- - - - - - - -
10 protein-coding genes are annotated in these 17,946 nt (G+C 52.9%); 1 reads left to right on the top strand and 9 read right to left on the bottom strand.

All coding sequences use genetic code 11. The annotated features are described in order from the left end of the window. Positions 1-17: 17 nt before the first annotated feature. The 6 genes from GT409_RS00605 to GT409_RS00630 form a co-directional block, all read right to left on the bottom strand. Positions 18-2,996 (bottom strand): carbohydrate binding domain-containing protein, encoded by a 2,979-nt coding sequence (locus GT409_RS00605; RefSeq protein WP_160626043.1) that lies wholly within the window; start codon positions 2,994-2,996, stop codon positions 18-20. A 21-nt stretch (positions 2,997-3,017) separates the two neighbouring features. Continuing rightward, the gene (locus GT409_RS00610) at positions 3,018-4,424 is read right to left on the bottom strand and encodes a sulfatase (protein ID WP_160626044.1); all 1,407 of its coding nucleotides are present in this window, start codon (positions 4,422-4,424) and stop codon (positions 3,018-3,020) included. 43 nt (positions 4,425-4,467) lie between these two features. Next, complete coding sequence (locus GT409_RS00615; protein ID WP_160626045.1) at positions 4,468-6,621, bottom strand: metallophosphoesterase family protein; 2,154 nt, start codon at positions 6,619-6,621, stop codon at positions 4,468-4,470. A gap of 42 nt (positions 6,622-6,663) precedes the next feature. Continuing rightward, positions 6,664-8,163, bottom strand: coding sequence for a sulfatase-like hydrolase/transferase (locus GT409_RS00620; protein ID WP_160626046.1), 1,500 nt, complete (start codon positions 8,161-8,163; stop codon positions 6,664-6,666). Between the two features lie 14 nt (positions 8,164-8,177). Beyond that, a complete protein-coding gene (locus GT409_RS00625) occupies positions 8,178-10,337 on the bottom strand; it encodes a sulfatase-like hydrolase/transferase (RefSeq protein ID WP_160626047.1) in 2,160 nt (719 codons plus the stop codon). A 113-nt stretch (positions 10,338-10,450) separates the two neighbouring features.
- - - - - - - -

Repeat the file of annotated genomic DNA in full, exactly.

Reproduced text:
10 protein-coding genes are annotated in these 17,946 nt (G+C 52.9%); 1 reads left to right on the top strand and 9 read right to left on the bottom strand.

All coding sequences use genetic code 11. The annotated features are described in order from the left end of the window. Positions 1-17: 17 nt before the first annotated feature. The 6 genes from GT409_RS00605 to GT409_RS00630 form a co-directional block, all read right to left on the bottom strand. Positions 18-2,996 (bottom strand): carbohydrate binding domain-containing protein, encoded by a 2,979-nt coding sequence (locus GT409_RS00605; RefSeq protein WP_160626043.1) that lies wholly within the window; start codon positions 2,994-2,996, stop codon positions 18-20. A 21-nt stretch (positions 2,997-3,017) separates the two neighbouring features. Continuing rightward, the gene (locus GT409_RS00610) at positions 3,018-4,424 is read right to left on the bottom strand and encodes a sulfatase (protein ID WP_160626044.1); all 1,407 of its coding nucleotides are present in this window, start codon (positions 4,422-4,424) and stop codon (positions 3,018-3,020) included. 43 nt (positions 4,425-4,467) lie between these two features. Next, complete coding sequence (locus GT409_RS00615; protein ID WP_160626045.1) at positions 4,468-6,621, bottom strand: metallophosphoesterase family protein; 2,154 nt, start codon at positions 6,619-6,621, stop codon at positions 4,468-4,470. A gap of 42 nt (positions 6,622-6,663) precedes the next feature. Continuing rightward, positions 6,664-8,163, bottom strand: coding sequence for a sulfatase-like hydrolase/transferase (locus GT409_RS00620; protein ID WP_160626046.1), 1,500 nt, complete (start codon positions 8,161-8,163; stop codon positions 6,664-6,666). Between the two features lie 14 nt (positions 8,164-8,177). Beyond that, a complete protein-coding gene (locus GT409_RS00625) occupies positions 8,178-10,337 on the bottom strand; it encodes a sulfatase-like hydrolase/transferase (RefSeq protein ID WP_160626047.1) in 2,160 nt (719 codons plus the stop codon). A 113-nt stretch (positions 10,338-10,450) separates the two neighbouring features.